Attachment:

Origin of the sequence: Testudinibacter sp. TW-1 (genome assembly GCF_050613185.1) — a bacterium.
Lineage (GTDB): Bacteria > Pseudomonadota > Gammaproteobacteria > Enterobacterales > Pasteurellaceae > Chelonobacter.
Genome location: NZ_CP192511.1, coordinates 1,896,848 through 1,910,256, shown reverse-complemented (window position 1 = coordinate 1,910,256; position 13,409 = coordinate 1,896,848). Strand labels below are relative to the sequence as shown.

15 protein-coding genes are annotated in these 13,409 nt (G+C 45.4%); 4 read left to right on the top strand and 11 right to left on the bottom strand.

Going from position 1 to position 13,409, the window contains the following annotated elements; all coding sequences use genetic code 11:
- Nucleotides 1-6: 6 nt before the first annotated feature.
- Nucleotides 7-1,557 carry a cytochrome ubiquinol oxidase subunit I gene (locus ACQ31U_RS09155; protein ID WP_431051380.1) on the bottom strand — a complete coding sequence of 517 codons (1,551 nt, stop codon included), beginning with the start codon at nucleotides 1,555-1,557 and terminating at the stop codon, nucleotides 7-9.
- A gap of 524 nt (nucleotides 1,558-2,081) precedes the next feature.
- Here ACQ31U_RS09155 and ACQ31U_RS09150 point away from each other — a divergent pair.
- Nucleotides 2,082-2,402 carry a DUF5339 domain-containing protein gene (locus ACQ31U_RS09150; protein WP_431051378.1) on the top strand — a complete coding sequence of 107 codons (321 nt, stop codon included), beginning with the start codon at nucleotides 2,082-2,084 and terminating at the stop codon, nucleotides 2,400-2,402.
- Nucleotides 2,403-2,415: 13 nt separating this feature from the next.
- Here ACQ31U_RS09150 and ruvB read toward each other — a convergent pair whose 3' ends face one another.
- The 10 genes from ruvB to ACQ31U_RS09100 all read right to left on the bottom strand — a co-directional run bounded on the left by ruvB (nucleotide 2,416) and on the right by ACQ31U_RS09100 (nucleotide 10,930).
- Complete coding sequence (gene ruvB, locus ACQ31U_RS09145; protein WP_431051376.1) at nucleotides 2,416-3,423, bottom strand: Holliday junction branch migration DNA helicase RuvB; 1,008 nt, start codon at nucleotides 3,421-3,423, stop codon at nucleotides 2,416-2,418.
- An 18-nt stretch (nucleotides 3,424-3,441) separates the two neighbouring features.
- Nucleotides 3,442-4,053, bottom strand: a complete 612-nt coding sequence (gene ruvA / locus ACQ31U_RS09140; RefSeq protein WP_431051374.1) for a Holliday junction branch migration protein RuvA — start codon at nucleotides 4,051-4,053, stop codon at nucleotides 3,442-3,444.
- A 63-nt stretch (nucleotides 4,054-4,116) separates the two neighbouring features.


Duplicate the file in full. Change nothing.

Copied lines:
Origin of the sequence: Testudinibacter sp. TW-1 (genome assembly GCF_050613185.1) — a bacterium.
Lineage (GTDB): Bacteria > Pseudomonadota > Gammaproteobacteria > Enterobacterales > Pasteurellaceae > Chelonobacter.
Genome location: NZ_CP192511.1, coordinates 1,896,848 through 1,910,256, shown reverse-complemented (window position 1 = coordinate 1,910,256; position 13,409 = coordinate 1,896,848). Strand labels below are relative to the sequence as shown.

15 protein-coding genes are annotated in these 13,409 nt (G+C 45.4%); 4 read left to right on the top strand and 11 right to left on the bottom strand.

Going from position 1 to position 13,409, the window contains the following annotated elements; all coding sequences use genetic code 11:
- Nucleotides 1-6: 6 nt before the first annotated feature.
- Nucleotides 7-1,557 carry a cytochrome ubiquinol oxidase subunit I gene (locus ACQ31U_RS09155; protein ID WP_431051380.1) on the bottom strand — a complete coding sequence of 517 codons (1,551 nt, stop codon included), beginning with the start codon at nucleotides 1,555-1,557 and terminating at the stop codon, nucleotides 7-9.
- A gap of 524 nt (nucleotides 1,558-2,081) precedes the next feature.
- Here ACQ31U_RS09155 and ACQ31U_RS09150 point away from each other — a divergent pair.
- Nucleotides 2,082-2,402 carry a DUF5339 domain-containing protein gene (locus ACQ31U_RS09150; protein WP_431051378.1) on the top strand — a complete coding sequence of 107 codons (321 nt, stop codon included), beginning with the start codon at nucleotides 2,082-2,084 and terminating at the stop codon, nucleotides 2,400-2,402.
- Nucleotides 2,403-2,415: 13 nt separating this feature from the next.
- Here ACQ31U_RS09150 and ruvB read toward each other — a convergent pair whose 3' ends face one another.
- The 10 genes from ruvB to ACQ31U_RS09100 all read right to left on the bottom strand — a co-directional run bounded on the left by ruvB (nucleotide 2,416) and on the right by ACQ31U_RS09100 (nucleotide 10,930).
- Complete coding sequence (gene ruvB, locus ACQ31U_RS09145; protein WP_431051376.1) at nucleotides 2,416-3,423, bottom strand: Holliday junction branch migration DNA helicase RuvB; 1,008 nt, start codon at nucleotides 3,421-3,423, stop codon at nucleotides 2,416-2,418.
- An 18-nt stretch (nucleotides 3,424-3,441) separates the two neighbouring features.
- Nucleotides 3,442-4,053, bottom strand: a complete 612-nt coding sequence (gene ruvA / locus ACQ31U_RS09140; RefSeq protein WP_431051374.1) for a Holliday junction branch migration protein RuvA — start codon at nucleotides 4,051-4,053, stop codon at nucleotides 3,442-3,444.
- A 63-nt stretch (nucleotides 4,054-4,116) separates the two neighbouring features.